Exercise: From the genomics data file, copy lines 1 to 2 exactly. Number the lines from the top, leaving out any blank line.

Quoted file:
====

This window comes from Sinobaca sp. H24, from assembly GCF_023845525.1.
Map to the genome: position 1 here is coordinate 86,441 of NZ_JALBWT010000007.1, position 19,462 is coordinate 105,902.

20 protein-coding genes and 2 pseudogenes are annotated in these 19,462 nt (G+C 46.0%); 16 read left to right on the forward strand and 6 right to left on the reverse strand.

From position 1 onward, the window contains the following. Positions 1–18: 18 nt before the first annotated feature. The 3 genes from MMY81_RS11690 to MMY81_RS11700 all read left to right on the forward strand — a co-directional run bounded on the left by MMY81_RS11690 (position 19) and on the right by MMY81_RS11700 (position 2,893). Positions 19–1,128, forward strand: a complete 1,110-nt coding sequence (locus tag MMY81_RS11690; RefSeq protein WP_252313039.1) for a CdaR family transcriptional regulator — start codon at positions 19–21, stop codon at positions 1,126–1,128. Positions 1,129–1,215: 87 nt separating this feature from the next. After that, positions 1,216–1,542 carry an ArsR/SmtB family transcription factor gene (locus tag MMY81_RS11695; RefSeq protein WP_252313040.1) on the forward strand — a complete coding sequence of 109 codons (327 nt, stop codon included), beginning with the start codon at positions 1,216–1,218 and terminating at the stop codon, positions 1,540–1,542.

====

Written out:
This window comes from Sinobaca sp. H24, from assembly GCF_023845525.1.
Map to the genome: position 1 here is coordinate 86,441 of NZ_JALBWT010000007.1, position 19,462 is coordinate 105,902.